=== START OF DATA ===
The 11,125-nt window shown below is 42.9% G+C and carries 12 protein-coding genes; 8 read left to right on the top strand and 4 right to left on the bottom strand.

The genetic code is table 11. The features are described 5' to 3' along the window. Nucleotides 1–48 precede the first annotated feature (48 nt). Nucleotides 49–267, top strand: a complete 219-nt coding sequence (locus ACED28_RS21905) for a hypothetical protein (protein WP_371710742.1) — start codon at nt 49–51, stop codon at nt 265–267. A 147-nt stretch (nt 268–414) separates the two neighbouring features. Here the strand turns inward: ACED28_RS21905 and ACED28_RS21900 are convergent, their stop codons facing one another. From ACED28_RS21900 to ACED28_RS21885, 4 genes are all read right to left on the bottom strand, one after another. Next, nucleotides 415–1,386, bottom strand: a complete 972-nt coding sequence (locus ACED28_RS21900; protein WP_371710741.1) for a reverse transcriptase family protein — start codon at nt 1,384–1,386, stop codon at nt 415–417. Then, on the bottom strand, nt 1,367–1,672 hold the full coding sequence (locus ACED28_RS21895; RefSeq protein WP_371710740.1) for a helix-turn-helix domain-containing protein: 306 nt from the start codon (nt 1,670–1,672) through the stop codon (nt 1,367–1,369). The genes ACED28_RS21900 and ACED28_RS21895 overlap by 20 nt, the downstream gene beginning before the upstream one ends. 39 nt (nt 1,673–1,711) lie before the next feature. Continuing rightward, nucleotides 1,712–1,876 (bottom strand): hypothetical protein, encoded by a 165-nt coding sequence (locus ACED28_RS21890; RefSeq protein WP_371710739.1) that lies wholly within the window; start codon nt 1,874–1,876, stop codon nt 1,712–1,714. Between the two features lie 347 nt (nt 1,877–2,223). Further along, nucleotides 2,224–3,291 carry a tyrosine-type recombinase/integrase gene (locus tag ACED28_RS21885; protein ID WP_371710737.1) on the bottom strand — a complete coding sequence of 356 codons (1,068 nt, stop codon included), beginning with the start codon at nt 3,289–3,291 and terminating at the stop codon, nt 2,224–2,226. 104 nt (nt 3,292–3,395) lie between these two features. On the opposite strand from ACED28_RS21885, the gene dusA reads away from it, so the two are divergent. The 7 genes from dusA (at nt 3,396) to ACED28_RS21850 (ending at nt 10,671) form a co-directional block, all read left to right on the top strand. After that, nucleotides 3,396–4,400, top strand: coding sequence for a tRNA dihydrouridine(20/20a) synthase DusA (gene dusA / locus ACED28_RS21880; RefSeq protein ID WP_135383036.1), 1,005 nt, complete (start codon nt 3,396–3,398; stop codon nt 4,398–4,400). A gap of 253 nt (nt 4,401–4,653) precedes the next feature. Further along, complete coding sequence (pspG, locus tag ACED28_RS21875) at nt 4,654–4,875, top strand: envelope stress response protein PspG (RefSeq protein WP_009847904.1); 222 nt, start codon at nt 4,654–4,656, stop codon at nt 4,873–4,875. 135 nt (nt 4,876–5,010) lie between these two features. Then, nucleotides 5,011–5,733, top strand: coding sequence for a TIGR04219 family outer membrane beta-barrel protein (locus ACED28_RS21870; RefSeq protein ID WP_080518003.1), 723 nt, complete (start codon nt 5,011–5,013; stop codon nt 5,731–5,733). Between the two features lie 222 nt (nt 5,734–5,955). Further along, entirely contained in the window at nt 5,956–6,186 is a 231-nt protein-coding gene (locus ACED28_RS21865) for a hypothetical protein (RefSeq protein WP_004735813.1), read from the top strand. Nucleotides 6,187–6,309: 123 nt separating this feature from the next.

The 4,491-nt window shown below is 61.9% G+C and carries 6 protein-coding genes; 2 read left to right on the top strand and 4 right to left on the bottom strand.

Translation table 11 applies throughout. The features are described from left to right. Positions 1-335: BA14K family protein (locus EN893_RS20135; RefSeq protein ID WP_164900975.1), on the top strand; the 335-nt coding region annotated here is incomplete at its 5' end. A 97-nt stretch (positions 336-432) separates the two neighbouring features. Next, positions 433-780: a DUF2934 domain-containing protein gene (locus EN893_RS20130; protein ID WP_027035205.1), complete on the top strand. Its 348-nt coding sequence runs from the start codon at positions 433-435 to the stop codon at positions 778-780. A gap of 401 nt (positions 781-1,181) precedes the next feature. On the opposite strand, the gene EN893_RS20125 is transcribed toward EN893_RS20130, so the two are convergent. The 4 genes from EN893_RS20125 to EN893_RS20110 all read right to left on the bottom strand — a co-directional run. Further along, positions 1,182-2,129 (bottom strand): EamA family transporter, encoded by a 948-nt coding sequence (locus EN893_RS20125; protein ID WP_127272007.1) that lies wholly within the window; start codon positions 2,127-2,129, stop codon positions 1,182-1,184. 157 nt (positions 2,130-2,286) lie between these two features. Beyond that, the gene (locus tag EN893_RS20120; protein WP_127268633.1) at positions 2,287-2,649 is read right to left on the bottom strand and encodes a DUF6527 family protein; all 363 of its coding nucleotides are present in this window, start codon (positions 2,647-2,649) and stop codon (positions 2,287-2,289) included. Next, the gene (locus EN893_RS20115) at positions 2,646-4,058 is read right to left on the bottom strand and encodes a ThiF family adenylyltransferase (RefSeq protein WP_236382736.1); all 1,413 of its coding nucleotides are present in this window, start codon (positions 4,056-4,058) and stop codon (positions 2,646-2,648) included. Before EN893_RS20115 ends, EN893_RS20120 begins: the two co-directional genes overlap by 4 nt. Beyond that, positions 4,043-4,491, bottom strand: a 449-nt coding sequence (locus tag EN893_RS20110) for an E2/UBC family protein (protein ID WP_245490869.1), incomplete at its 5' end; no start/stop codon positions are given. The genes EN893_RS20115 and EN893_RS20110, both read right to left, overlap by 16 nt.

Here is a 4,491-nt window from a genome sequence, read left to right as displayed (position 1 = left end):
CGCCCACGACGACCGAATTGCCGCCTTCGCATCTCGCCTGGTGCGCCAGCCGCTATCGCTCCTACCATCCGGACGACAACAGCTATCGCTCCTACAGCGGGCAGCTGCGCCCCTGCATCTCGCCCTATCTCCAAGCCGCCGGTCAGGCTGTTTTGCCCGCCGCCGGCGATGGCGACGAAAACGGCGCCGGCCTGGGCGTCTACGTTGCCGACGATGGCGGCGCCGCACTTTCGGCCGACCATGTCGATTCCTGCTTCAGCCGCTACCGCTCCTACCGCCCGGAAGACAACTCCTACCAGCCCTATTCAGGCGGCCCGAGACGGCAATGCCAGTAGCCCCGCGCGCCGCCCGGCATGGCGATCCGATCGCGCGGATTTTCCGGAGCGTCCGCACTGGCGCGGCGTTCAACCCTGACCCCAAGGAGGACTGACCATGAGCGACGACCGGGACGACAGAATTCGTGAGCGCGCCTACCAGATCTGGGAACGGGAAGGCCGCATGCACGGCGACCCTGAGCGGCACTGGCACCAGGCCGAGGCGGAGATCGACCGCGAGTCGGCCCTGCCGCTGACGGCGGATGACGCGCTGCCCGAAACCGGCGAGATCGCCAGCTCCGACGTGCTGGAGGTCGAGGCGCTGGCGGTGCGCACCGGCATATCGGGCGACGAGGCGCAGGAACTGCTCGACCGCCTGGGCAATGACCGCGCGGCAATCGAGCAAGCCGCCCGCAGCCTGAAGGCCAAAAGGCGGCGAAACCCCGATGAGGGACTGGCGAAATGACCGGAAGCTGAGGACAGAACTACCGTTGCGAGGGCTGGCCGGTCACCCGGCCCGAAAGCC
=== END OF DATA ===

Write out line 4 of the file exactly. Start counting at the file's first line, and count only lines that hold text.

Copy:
Translation table 11 applies throughout. The features are described from left to right. Positions 1-335: BA14K family protein (locus EN893_RS20135; RefSeq protein ID WP_164900975.1), on the top strand; the 335-nt coding region annotated here is incomplete at its 5' end. A 97-nt stretch (positions 336-432) separates the two neighbouring features. Next, positions 433-780: a DUF2934 domain-containing protein gene (locus EN893_RS20130; protein ID WP_027035205.1), complete on the top strand. Its 348-nt coding sequence runs from the start codon at positions 433-435 to the stop codon at positions 778-780. A gap of 401 nt (positions 781-1,181) precedes the next feature. On the opposite strand, the gene EN893_RS20125 is transcribed toward EN893_RS20130, so the two are convergent. The 4 genes from EN893_RS20125 to EN893_RS20110 all read right to left on the bottom strand — a co-directional run. Further along, positions 1,182-2,129 (bottom strand): EamA family transporter, encoded by a 948-nt coding sequence (locus EN893_RS20125; protein ID WP_127272007.1) that lies wholly within the window; start codon positions 2,127-2,129, stop codon positions 1,182-1,184. 157 nt (positions 2,130-2,286) lie between these two features. Beyond that, the gene (locus tag EN893_RS20120; protein WP_127268633.1) at positions 2,287-2,649 is read right to left on the bottom strand and encodes a DUF6527 family protein; all 363 of its coding nucleotides are present in this window, start codon (positions 2,647-2,649) and stop codon (positions 2,287-2,289) included. Next, the gene (locus EN893_RS20115) at positions 2,646-4,058 is read right to left on the bottom strand and encodes a ThiF family adenylyltransferase (RefSeq protein WP_236382736.1); all 1,413 of its coding nucleotides are present in this window, start codon (positions 4,056-4,058) and stop codon (positions 2,646-2,648) included. Before EN893_RS20115 ends, EN893_RS20120 begins: the two co-directional genes overlap by 4 nt. Beyond that, positions 4,043-4,491, bottom strand: a 449-nt coding sequence (locus tag EN893_RS20110) for an E2/UBC family protein (protein ID WP_245490869.1), incomplete at its 5' end; no start/stop codon positions are given. The genes EN893_RS20115 and EN893_RS20110, both read right to left, overlap by 16 nt.